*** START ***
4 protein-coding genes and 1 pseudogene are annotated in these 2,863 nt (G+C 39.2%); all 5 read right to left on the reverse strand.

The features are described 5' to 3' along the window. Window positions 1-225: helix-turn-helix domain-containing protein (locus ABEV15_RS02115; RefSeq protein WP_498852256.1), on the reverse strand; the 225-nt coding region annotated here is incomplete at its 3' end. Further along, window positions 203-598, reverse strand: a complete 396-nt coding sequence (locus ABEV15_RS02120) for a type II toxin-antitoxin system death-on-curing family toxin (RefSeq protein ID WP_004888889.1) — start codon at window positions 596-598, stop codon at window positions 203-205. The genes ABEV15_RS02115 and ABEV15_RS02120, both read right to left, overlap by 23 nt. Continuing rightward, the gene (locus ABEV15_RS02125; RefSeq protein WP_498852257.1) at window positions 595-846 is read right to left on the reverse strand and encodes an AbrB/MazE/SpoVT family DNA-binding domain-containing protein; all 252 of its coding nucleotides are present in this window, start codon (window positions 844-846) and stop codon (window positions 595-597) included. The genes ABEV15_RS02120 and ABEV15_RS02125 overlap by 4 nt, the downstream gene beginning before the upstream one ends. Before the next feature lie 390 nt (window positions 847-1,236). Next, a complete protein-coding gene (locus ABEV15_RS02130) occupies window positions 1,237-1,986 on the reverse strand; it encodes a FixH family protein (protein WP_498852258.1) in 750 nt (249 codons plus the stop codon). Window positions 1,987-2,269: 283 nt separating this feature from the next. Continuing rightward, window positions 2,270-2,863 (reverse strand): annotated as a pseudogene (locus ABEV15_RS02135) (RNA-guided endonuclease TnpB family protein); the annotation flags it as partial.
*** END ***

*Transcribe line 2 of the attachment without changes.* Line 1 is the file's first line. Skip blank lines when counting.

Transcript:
The features are described 5' to 3' along the window. Window positions 1-225: helix-turn-helix domain-containing protein (locus ABEV15_RS02115; RefSeq protein WP_498852256.1), on the reverse strand; the 225-nt coding region annotated here is incomplete at its 3' end. Further along, window positions 203-598, reverse strand: a complete 396-nt coding sequence (locus ABEV15_RS02120) for a type II toxin-antitoxin system death-on-curing family toxin (RefSeq protein ID WP_004888889.1) — start codon at window positions 596-598, stop codon at window positions 203-205. The genes ABEV15_RS02115 and ABEV15_RS02120, both read right to left, overlap by 23 nt. Continuing rightward, the gene (locus ABEV15_RS02125; RefSeq protein WP_498852257.1) at window positions 595-846 is read right to left on the reverse strand and encodes an AbrB/MazE/SpoVT family DNA-binding domain-containing protein; all 252 of its coding nucleotides are present in this window, start codon (window positions 844-846) and stop codon (window positions 595-597) included. The genes ABEV15_RS02120 and ABEV15_RS02125 overlap by 4 nt, the downstream gene beginning before the upstream one ends. Before the next feature lie 390 nt (window positions 847-1,236). Next, a complete protein-coding gene (locus ABEV15_RS02130) occupies window positions 1,237-1,986 on the reverse strand; it encodes a FixH family protein (protein WP_498852258.1) in 750 nt (249 codons plus the stop codon). Window positions 1,987-2,269: 283 nt separating this feature from the next. Continuing rightward, window positions 2,270-2,863 (reverse strand): annotated as a pseudogene (locus ABEV15_RS02135) (RNA-guided endonuclease TnpB family protein); the annotation flags it as partial.